The Anti-Modern and Modern Values of the 1920s
In the 1920's, America was changing. Due to new discoveries and controversial
events, the American public was merging towards a more lenient society. In this
decade, the majority of social arguments were between the Traditional values of
the past and the Modern values of the future. These were causing waves of
change within music, the arts, politics, and government. The sites below provide
information on these clashes between tradition and modernism, and urban and
Most of the trends and changes that made the 1920s roar emerged in the nation's
cities. Although rural life was changing as well, Norman Rockwell's paintings
appealed to a longing for the reassurance of the simple life. Some people who
lived in rural areas did not approve of the changes they had witnessed since the
end of World War I. They were traditionalists [traditionalist: a person who has
deep respect for long-held cultural and religious values], or people who had deep
respect for long-held cultural and religious values. For them, these values were
anchors that provided order and stability to society. For other Americans,
particularly those in urban areas, there was no going back to the old ways. They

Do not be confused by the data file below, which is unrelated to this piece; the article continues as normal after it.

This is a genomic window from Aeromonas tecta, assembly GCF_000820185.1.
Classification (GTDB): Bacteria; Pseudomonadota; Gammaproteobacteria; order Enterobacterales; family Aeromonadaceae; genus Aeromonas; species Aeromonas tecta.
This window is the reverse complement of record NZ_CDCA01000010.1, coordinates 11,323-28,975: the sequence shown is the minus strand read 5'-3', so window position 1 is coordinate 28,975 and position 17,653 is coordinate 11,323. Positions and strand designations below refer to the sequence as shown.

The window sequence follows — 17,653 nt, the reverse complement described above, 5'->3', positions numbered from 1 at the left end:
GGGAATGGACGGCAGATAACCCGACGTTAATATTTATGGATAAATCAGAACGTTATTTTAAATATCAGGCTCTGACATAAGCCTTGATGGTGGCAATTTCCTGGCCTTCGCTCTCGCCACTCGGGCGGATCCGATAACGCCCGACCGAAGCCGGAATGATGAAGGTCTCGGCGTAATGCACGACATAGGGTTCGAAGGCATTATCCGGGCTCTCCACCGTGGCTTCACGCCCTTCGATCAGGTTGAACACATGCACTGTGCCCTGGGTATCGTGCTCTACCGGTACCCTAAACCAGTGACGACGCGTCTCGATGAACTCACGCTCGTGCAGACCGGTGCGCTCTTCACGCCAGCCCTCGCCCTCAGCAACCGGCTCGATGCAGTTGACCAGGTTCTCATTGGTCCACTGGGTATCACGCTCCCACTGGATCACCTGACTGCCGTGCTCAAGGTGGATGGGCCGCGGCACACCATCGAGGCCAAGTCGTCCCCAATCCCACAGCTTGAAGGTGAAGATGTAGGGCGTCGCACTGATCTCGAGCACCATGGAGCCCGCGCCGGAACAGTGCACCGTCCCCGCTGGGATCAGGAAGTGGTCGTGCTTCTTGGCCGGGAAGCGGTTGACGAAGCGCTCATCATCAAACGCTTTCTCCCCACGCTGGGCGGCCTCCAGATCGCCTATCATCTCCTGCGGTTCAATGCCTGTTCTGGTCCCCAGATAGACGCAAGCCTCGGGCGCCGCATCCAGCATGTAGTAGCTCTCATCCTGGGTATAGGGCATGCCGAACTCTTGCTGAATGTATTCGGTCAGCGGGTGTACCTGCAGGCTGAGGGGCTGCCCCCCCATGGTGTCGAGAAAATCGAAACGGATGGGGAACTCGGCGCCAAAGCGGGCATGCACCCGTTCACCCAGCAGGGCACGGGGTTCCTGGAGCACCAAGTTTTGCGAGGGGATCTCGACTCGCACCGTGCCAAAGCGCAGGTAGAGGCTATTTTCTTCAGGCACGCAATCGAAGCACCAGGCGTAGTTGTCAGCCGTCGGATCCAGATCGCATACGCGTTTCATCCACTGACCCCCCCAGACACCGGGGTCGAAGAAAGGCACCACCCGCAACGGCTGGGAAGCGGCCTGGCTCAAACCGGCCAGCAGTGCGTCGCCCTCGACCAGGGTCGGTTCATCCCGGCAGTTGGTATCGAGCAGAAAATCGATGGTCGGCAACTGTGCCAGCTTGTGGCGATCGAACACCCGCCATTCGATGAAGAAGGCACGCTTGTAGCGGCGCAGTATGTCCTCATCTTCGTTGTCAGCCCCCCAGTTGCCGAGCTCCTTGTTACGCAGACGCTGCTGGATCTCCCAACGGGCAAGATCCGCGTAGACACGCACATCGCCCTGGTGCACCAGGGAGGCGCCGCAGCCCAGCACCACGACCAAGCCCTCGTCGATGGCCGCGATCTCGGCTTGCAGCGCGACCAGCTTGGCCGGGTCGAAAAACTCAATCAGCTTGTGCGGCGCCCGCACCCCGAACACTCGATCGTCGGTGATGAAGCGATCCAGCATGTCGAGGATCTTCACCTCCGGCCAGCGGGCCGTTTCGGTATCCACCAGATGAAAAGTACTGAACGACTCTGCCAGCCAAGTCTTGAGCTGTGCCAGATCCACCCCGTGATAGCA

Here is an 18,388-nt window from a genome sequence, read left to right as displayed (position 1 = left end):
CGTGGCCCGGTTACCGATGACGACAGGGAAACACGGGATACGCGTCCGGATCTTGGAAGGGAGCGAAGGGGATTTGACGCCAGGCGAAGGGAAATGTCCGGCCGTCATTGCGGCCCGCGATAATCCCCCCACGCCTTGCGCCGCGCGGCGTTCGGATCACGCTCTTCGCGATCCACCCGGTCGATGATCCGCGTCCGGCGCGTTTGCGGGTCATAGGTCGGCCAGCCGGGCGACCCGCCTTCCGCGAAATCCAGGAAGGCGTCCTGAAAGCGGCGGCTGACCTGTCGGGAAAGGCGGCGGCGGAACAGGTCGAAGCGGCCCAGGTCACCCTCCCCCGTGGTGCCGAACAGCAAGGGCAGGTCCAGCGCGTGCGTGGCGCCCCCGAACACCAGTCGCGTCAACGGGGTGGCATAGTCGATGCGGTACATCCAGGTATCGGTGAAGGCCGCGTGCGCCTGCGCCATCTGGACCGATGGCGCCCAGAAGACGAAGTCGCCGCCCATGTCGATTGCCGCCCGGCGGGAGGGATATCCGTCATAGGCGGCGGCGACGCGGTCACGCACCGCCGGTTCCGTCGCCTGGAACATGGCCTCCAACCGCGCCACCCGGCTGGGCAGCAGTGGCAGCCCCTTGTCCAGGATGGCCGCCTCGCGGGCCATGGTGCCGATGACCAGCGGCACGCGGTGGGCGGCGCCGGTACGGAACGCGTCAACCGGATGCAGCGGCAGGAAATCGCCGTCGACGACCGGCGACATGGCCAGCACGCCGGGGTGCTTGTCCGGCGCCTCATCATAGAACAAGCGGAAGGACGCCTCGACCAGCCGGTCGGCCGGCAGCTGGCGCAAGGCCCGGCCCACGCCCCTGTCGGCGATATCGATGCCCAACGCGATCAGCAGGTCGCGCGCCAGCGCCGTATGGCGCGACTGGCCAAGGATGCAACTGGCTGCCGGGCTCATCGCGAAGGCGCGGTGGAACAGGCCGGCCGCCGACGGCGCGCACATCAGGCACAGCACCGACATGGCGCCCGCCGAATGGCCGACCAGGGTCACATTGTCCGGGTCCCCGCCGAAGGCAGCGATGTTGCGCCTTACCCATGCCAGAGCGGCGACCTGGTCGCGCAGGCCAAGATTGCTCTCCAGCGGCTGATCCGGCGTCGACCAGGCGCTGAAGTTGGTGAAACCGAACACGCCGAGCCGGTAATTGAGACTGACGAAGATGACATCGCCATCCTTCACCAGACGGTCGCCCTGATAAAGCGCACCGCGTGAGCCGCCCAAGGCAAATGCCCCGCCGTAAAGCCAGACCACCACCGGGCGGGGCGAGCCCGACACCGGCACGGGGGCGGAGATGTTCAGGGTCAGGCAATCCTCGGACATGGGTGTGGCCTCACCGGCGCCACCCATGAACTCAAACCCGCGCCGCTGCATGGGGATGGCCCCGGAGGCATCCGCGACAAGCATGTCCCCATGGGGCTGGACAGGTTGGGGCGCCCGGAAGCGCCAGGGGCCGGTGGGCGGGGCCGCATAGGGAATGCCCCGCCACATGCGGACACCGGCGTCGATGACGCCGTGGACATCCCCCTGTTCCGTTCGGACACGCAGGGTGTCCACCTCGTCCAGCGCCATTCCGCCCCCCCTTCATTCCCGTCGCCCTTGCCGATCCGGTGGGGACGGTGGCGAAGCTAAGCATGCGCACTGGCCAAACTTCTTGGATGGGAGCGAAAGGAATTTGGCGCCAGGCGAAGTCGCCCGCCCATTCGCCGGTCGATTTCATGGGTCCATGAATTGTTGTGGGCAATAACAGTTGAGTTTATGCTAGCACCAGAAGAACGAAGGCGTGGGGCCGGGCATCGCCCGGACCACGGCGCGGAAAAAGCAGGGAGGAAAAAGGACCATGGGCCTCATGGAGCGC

were modernists [modernist: a person who embraces new ideas, styles, and social
trends], or people who embraced new ideas, styles, and social trends. For them,
traditional values were chains that restricted both individual freedom and the
pursuit of happiness.
Click on Comparison Chart to see the differences explained.
Urbanization & Innovation: Harlem Renaissance ; Role of Auto
1. What changes did the move of African Americans to the North cause in
1920s America?
2. Explain the term "Harlem Renaissance" and identify the key black writers
associated with this movement.
3. What were some of the important African American achievements in the
arts during the 1920s?
4. What did the Harlem Renaissance contribute to both black and general
American history?
5. The reading states that “Perhaps no invention affected American everyday life in the
20th century more than the automobile.” Discuss how.
Social Issues: Scopes Monkey Trial 1925; Teenagers
1. What was the charge brought against Scopes?
2. How did Darwinism and the Scopes trial symbolize the conflict between the
fundamentalists and the modernists? What role has the Scopes Trial played in
popular culture?
3. How did the life of a teenager change during the 1920’s?
Leisure & Entertainment: Books & Movies ; Fads and Heroes ; Flappers
What role did the movies play in American life in the 1920s?
How did the arts reflect the values of the 1920s? How did they challenge those values?
What changes took place in the way Americans used their time during the 1920s?
How was the "Flapper" reflective of those challenges? How was the flapper different from
her mother? From you today?
5. Why was Charles Lindbergh seen as the first modern international hero?